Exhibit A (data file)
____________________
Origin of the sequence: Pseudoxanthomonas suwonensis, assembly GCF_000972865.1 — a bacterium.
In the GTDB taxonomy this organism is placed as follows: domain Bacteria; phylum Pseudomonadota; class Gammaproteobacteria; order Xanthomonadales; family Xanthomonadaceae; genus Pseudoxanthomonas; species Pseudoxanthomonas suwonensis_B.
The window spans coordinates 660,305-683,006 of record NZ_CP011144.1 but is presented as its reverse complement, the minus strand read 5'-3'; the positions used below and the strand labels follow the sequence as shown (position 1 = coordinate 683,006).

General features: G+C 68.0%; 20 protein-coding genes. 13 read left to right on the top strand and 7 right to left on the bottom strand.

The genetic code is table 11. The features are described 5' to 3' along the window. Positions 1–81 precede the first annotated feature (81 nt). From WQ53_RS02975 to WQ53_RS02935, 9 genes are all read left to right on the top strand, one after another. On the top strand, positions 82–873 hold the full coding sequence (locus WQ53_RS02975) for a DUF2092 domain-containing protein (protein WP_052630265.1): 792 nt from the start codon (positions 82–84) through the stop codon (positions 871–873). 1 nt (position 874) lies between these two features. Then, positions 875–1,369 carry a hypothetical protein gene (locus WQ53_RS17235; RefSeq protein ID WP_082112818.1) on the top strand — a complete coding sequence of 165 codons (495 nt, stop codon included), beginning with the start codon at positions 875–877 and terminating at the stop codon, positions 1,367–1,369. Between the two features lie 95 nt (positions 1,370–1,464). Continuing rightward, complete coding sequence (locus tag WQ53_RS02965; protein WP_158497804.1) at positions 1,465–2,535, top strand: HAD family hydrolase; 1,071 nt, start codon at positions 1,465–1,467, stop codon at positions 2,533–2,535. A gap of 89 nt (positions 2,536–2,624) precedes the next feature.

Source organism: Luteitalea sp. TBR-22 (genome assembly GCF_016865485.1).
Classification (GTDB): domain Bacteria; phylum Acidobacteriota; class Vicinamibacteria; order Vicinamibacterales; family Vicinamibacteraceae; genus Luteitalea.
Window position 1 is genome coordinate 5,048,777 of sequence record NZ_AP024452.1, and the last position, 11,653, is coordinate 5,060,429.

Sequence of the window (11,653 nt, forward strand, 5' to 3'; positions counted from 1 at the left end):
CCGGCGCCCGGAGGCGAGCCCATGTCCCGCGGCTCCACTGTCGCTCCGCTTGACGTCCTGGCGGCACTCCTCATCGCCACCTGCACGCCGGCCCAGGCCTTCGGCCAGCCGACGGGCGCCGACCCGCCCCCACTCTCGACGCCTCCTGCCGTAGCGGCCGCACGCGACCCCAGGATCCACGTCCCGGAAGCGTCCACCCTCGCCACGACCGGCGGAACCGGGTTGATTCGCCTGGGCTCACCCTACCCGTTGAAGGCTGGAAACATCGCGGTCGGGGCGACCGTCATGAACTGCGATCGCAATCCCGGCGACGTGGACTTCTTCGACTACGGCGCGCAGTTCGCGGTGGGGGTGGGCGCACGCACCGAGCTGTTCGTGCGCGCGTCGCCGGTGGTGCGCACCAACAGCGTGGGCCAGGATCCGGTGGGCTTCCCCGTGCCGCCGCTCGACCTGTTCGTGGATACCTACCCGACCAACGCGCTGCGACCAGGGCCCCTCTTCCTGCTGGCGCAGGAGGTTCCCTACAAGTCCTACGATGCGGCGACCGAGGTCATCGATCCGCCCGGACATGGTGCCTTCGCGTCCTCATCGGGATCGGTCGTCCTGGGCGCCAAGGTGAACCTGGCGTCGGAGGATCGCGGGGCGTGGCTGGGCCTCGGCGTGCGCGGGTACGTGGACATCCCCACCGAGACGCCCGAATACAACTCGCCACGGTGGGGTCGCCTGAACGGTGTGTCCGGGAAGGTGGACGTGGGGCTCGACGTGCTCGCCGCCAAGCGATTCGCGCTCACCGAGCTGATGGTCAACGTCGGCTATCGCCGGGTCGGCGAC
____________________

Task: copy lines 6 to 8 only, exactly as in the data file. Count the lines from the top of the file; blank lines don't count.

Source organism: Luteitalea sp. TBR-22 (genome assembly GCF_016865485.1).
Classification (GTDB): domain Bacteria; phylum Acidobacteriota; class Vicinamibacteria; order Vicinamibacterales; family Vicinamibacteraceae; genus Luteitalea.
Window position 1 is genome coordinate 5,048,777 of sequence record NZ_AP024452.1, and the last position, 11,653, is coordinate 5,060,429.